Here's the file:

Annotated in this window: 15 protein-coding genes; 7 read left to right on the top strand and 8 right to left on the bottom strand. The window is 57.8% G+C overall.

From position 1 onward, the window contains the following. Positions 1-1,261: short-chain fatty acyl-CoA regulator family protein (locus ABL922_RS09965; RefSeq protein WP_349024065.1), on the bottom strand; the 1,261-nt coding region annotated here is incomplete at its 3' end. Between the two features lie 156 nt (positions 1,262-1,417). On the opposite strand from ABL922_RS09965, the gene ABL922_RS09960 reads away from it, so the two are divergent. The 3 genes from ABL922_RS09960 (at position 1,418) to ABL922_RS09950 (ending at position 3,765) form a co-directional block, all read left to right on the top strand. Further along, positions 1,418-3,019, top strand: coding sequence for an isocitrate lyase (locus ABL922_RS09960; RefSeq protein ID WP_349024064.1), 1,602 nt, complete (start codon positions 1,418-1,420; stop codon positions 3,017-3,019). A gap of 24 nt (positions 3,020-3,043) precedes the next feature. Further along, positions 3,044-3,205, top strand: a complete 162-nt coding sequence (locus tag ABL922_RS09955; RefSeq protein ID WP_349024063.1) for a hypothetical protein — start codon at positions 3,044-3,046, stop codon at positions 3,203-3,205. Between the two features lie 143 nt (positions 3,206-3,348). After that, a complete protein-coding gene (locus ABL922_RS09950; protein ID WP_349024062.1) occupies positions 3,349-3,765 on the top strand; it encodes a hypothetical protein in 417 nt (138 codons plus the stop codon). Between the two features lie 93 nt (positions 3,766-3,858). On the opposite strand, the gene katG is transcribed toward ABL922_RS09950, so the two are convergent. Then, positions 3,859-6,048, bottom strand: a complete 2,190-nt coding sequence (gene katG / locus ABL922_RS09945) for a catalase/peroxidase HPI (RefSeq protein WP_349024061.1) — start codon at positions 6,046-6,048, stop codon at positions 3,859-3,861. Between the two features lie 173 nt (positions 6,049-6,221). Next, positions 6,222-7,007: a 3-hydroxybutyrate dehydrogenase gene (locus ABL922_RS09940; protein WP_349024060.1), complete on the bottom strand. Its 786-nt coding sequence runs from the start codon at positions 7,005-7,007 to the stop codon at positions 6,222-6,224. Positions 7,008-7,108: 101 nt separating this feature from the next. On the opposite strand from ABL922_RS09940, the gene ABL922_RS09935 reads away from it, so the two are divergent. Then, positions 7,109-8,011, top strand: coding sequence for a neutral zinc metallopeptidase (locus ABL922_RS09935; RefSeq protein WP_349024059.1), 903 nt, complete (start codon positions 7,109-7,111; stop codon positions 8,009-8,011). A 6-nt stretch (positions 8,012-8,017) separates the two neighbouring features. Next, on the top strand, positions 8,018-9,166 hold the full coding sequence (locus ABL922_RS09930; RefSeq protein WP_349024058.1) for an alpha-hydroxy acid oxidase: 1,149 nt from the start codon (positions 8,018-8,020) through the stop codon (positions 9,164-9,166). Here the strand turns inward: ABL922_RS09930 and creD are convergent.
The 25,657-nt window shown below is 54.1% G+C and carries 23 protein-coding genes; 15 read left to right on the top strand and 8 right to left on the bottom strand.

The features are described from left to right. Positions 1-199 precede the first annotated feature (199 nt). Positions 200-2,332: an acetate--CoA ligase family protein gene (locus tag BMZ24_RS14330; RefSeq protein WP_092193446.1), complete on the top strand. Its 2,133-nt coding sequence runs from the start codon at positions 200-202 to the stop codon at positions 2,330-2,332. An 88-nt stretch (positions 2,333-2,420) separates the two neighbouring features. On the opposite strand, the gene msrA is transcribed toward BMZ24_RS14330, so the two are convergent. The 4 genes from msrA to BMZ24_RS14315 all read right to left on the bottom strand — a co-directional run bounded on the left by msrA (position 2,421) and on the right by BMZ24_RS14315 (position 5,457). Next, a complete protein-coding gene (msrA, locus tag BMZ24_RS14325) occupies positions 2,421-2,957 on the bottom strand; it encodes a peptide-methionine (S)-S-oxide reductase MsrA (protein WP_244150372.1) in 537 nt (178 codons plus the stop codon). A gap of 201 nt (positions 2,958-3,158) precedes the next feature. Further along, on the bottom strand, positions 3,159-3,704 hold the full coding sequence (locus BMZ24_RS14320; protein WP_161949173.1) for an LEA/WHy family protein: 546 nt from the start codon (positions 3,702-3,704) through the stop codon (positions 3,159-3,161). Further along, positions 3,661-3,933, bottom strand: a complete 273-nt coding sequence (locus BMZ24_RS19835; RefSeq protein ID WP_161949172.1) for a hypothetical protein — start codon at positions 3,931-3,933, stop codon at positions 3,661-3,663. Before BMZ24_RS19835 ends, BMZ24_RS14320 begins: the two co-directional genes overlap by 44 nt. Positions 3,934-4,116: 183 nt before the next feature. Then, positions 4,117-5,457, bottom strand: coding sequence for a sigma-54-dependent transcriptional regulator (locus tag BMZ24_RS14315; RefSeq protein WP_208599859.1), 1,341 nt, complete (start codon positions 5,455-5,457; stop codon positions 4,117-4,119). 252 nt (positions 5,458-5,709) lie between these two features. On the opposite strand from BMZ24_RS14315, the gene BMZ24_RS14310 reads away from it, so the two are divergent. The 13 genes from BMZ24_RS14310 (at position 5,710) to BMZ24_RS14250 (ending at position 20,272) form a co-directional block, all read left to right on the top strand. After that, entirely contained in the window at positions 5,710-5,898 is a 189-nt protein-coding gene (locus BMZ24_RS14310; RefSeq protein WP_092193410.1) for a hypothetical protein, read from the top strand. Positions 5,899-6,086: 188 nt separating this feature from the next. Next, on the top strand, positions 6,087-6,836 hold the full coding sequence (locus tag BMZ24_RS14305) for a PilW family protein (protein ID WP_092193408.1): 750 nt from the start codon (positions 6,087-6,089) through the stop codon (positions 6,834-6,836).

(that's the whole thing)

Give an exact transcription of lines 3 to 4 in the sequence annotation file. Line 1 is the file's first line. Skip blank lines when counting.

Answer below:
The 25,657-nt window shown below is 54.1% G+C and carries 23 protein-coding genes; 15 read left to right on the top strand and 8 right to left on the bottom strand.

The features are described from left to right. Positions 1-199 precede the first annotated feature (199 nt). Positions 200-2,332: an acetate--CoA ligase family protein gene (locus tag BMZ24_RS14330; RefSeq protein WP_092193446.1), complete on the top strand. Its 2,133-nt coding sequence runs from the start codon at positions 200-202 to the stop codon at positions 2,330-2,332. An 88-nt stretch (positions 2,333-2,420) separates the two neighbouring features. On the opposite strand, the gene msrA is transcribed toward BMZ24_RS14330, so the two are convergent. The 4 genes from msrA to BMZ24_RS14315 all read right to left on the bottom strand — a co-directional run bounded on the left by msrA (position 2,421) and on the right by BMZ24_RS14315 (position 5,457). Next, a complete protein-coding gene (msrA, locus tag BMZ24_RS14325) occupies positions 2,421-2,957 on the bottom strand; it encodes a peptide-methionine (S)-S-oxide reductase MsrA (protein WP_244150372.1) in 537 nt (178 codons plus the stop codon). A gap of 201 nt (positions 2,958-3,158) precedes the next feature. Further along, on the bottom strand, positions 3,159-3,704 hold the full coding sequence (locus BMZ24_RS14320; protein WP_161949173.1) for an LEA/WHy family protein: 546 nt from the start codon (positions 3,702-3,704) through the stop codon (positions 3,159-3,161). Further along, positions 3,661-3,933, bottom strand: a complete 273-nt coding sequence (locus BMZ24_RS19835; RefSeq protein ID WP_161949172.1) for a hypothetical protein — start codon at positions 3,931-3,933, stop codon at positions 3,661-3,663. Before BMZ24_RS19835 ends, BMZ24_RS14320 begins: the two co-directional genes overlap by 44 nt. Positions 3,934-4,116: 183 nt before the next feature. Then, positions 4,117-5,457, bottom strand: coding sequence for a sigma-54-dependent transcriptional regulator (locus tag BMZ24_RS14315; RefSeq protein WP_208599859.1), 1,341 nt, complete (start codon positions 5,455-5,457; stop codon positions 4,117-4,119). 252 nt (positions 5,458-5,709) lie between these two features. On the opposite strand from BMZ24_RS14315, the gene BMZ24_RS14310 reads away from it, so the two are divergent. The 13 genes from BMZ24_RS14310 (at position 5,710) to BMZ24_RS14250 (ending at position 20,272) form a co-directional block, all read left to right on the top strand. After that, entirely contained in the window at positions 5,710-5,898 is a 189-nt protein-coding gene (locus BMZ24_RS14310; RefSeq protein WP_092193410.1) for a hypothetical protein, read from the top strand. Positions 5,899-6,086: 188 nt separating this feature from the next. Next, on the top strand, positions 6,087-6,836 hold the full coding sequence (locus tag BMZ24_RS14305) for a PilW family protein (protein ID WP_092193408.1): 750 nt from the start codon (positions 6,087-6,089) through the stop codon (positions 6,834-6,836).